REGISTER HERE Would the new government be national or federal? Would the states be obliterated as sovereignties, or would they continue to drive policy? How would America solve its fiscal and economic problems in the wake of the Revolution? And how would the spirit and ideals of 1776 be enshrined, protected, and promoted for future generations? Questions as these drove those who fought as brothers in the Revolution to different sides of a debate that formally lasted from 1787 to…

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One-Day Seminar: Détente and the Later Cold War hosted by the Arizona Dept. of Education (Phoenix, AZ)

September 11 @ 8:20 am - 2:45 pm

The foundations of the Cold War were laid, it can be argued, as World War 2 was only just beginning, and the decades-long conflict evolved over time, changing in form and impact. During the later 1960s and into the early 1980s, one major era of the Cold War, that of detente between the Superpowers came, became the new normal, and then was challenged and discarded, setting the stage for the end of the conflict in the 20th Century. Join with teachers…

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Webinar – Notes of Debates in the Federal Convention of 1787 – Documents in Detail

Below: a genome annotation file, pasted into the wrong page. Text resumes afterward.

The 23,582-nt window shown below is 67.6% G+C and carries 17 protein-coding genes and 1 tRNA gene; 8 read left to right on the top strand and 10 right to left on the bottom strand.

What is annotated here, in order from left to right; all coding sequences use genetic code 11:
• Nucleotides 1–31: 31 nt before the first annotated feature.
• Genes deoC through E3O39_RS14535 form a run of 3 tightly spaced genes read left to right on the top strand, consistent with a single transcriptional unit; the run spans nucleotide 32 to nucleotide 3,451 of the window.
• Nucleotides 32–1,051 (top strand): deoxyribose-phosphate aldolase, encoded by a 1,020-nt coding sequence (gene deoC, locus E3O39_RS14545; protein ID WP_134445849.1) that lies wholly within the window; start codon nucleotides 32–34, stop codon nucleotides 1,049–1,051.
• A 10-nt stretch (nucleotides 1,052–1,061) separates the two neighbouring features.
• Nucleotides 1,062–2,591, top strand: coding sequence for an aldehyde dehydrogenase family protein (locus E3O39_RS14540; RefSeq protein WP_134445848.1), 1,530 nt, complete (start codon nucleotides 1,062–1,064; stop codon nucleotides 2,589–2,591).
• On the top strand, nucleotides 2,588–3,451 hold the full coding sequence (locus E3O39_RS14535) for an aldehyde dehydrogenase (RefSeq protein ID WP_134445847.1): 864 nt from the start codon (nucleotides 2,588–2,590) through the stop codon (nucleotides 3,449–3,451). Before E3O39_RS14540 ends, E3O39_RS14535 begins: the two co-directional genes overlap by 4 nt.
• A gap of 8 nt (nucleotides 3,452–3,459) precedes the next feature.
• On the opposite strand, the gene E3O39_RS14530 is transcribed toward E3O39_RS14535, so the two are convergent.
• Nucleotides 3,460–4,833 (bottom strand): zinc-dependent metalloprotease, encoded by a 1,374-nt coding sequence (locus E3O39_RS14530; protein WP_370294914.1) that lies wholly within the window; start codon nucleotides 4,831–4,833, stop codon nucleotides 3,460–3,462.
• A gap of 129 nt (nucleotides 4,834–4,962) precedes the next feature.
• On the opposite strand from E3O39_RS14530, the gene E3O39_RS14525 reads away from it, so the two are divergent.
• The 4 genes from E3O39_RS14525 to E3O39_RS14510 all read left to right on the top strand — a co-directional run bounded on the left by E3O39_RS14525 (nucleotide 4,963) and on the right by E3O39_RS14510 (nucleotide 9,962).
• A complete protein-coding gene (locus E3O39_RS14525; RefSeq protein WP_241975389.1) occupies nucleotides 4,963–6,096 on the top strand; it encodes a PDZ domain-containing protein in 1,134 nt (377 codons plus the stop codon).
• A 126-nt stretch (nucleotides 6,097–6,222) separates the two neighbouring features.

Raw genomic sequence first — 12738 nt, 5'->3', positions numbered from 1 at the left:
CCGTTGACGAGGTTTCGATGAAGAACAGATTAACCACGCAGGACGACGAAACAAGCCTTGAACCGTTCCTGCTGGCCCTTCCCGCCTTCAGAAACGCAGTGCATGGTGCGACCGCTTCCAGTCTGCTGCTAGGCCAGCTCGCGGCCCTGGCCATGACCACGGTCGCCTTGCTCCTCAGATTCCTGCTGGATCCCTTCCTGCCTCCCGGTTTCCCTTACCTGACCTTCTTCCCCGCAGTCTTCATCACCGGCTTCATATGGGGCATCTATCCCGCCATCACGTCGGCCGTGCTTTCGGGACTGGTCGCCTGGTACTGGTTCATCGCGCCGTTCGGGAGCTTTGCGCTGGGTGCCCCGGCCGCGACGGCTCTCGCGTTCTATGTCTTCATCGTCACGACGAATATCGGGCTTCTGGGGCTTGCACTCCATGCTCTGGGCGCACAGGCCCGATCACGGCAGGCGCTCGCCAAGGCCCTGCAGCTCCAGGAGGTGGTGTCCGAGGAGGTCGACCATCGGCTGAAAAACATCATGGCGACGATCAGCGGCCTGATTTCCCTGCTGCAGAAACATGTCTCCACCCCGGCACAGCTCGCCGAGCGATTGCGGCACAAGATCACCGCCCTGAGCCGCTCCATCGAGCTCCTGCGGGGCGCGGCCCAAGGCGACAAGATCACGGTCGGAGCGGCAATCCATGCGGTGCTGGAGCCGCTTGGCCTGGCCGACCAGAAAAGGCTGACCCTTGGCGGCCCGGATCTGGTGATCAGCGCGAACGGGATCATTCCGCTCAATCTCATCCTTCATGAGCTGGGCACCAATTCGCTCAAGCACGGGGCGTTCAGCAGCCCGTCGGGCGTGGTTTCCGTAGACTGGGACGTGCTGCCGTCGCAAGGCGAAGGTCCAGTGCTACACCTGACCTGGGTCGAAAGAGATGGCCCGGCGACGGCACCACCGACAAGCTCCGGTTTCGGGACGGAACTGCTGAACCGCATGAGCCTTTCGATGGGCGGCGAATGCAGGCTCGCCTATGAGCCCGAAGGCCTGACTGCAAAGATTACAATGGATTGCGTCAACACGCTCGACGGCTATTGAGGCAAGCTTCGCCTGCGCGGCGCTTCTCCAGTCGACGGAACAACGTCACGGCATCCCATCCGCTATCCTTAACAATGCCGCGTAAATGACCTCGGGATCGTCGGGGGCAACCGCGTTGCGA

September 19 @ 7:00 pm - 8:30 pm

REGISTER HERE Focus Document Notes of Debates in the Federal Convention of 1787 (excerpted), James Madison Complementary Documents Articles of Confederation, 1777 Vices of the Political System of the United States, James Madison, 1787 Scholars Dr. John Moser, Ashland University Dr. Jeremy Bailey, University of Houston

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One-Day Seminar: Origins of the Cold War hosted by Kokomo High School (Kokomo, IN)

September 22 @ 9:00 am - 3:00 pm

How did the alliances of World War 2 break down, and so quickly, after 1945? How close were these alliances in the first place, and what differences existed between the United States and the Soviet Union that acted as wedges between these two states and their respective allies? This seminar focuses on the ideas, events, and people – as expressed in key documents – of the years immediately after the end of World War 2, and how the Cold War…